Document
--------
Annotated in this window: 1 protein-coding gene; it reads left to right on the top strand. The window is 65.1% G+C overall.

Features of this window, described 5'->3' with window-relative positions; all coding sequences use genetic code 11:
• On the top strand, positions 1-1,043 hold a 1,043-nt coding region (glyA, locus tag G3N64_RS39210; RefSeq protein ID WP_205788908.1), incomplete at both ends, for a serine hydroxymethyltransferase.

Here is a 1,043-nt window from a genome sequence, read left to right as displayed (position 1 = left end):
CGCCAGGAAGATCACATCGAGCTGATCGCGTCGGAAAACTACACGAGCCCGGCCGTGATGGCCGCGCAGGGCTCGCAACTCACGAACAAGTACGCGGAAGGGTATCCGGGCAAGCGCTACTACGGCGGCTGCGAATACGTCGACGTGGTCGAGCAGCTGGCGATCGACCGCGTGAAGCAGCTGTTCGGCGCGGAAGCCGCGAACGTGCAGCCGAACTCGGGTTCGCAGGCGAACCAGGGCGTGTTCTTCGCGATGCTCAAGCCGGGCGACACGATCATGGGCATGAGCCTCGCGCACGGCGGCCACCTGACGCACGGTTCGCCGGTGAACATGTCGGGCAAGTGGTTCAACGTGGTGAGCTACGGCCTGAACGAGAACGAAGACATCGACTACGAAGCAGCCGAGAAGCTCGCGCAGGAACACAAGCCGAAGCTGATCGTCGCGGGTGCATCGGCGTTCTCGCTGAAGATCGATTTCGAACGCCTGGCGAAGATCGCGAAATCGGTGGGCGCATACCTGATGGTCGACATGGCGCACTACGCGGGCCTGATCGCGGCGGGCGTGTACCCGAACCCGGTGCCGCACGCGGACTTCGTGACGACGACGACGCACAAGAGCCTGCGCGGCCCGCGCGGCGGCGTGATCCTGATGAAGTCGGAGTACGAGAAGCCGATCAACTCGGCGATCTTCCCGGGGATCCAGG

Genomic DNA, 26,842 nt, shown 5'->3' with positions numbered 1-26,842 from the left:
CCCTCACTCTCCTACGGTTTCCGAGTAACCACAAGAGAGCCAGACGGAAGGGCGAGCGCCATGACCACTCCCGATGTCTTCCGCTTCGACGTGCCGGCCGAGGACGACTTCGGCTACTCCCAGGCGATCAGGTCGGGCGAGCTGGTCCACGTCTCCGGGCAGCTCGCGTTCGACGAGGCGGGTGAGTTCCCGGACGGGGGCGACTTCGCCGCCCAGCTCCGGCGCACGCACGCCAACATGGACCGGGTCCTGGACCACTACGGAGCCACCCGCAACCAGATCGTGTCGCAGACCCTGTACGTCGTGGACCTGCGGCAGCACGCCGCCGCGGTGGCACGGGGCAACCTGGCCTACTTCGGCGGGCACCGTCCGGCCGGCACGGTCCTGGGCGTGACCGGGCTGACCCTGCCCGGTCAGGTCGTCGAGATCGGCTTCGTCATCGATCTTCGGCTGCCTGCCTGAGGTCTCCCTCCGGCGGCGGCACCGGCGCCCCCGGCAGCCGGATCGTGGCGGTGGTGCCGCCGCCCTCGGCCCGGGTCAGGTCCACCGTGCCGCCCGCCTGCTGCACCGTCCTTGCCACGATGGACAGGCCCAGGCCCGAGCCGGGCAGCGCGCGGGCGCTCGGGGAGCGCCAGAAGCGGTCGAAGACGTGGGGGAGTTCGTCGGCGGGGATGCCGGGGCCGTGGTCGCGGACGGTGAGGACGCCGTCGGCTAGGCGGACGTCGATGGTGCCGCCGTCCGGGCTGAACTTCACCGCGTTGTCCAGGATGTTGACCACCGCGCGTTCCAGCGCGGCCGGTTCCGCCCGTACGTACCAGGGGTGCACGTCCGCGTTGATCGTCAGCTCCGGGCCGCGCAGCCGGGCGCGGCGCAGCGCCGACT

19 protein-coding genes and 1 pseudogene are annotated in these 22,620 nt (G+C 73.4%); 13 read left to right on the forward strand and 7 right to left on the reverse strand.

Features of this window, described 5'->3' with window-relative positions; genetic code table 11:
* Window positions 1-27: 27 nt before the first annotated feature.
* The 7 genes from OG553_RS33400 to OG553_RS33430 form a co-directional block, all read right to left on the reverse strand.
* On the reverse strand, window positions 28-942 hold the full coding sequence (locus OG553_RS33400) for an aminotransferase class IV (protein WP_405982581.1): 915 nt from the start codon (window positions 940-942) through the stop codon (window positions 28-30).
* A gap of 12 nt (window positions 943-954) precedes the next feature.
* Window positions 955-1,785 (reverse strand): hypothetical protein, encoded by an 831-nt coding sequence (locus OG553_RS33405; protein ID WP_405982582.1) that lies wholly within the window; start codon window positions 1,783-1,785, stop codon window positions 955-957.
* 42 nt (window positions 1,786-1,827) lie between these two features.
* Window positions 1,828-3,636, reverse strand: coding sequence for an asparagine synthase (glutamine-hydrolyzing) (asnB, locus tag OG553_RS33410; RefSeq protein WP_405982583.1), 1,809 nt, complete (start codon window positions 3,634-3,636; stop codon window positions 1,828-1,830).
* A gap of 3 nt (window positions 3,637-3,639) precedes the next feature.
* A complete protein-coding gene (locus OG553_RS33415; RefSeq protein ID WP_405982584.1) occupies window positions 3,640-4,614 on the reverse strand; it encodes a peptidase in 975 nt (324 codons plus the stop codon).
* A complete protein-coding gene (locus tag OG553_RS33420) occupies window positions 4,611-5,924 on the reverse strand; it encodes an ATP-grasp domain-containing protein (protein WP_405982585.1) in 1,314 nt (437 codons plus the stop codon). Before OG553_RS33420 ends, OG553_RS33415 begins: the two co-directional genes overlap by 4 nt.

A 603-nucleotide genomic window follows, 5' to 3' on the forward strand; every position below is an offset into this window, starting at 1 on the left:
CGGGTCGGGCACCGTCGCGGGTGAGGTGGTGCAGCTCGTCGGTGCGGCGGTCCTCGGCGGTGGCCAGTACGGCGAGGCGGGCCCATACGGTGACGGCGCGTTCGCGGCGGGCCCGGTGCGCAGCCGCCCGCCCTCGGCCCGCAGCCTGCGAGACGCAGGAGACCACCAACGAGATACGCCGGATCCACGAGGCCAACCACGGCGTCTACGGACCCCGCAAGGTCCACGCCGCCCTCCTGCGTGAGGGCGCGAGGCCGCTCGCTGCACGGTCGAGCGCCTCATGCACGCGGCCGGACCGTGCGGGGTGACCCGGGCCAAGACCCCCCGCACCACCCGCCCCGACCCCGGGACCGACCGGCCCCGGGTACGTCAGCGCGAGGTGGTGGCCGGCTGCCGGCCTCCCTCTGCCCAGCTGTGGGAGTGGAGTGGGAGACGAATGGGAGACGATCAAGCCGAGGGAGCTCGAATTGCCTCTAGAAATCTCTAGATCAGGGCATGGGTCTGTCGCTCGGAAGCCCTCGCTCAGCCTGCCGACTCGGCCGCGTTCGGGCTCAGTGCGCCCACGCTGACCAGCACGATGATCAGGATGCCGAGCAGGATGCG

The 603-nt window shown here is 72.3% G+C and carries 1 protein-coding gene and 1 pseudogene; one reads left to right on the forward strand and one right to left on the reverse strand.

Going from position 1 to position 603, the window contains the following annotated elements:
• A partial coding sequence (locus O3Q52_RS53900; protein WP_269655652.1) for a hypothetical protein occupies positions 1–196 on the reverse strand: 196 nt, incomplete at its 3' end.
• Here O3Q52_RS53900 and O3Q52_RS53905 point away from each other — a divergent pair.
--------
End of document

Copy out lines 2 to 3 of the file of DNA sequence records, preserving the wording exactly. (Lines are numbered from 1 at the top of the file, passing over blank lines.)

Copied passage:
Features of this window, described 5'->3' with window-relative positions; all coding sequences use genetic code 11:
• On the top strand, positions 1-1,043 hold a 1,043-nt coding region (glyA, locus tag G3N64_RS39210; RefSeq protein ID WP_205788908.1), incomplete at both ends, for a serine hydroxymethyltransferase.